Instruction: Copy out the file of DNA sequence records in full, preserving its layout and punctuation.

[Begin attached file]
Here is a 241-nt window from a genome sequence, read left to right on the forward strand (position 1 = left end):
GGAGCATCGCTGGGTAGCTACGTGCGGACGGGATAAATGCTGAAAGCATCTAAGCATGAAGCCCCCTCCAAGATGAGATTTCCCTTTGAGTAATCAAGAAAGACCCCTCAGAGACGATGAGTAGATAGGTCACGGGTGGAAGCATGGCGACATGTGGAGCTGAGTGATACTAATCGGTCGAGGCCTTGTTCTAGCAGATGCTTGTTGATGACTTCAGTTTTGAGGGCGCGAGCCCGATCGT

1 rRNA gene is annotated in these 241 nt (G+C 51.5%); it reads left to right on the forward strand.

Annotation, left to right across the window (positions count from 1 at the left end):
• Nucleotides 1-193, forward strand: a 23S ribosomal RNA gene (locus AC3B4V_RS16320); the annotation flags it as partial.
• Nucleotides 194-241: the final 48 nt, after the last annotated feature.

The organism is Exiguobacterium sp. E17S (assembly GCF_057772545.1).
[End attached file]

Here is a 241-nt window from a genome sequence, read left to right on the forward strand (position 1 = left end):
GGAGCATCGCTGGGTAGCTACGTGCGGACGGGATAAATGCTGAAAGCATCTAAGCATGAAGCCCCCTCCAAGATGAGATTTCCCTTTGAGTAATCAAGAAAGACCCCTCAGAGACGATGAGTAGATAGGTCACGGGTGGAAGCATGGCGACATGTGGAGCTGAGTGATACTAATCGGTCGAGGCCTTGTTCTAGCAGATGCTTGTTGATGACTTCAGTTTTGAGGGCGCGAGCCCGATCGT

1 rRNA gene is annotated in these 241 nt (G+C 51.5%); it reads left to right on the forward strand.

Annotation, left to right across the window (positions count from 1 at the left end):
• Nucleotides 1-193, forward strand: a 23S ribosomal RNA gene (locus AC3B4V_RS16320); the annotation flags it as partial.
• Nucleotides 194-241: the final 48 nt, after the last annotated feature.

The organism is Exiguobacterium sp. E17S (assembly GCF_057772545.1).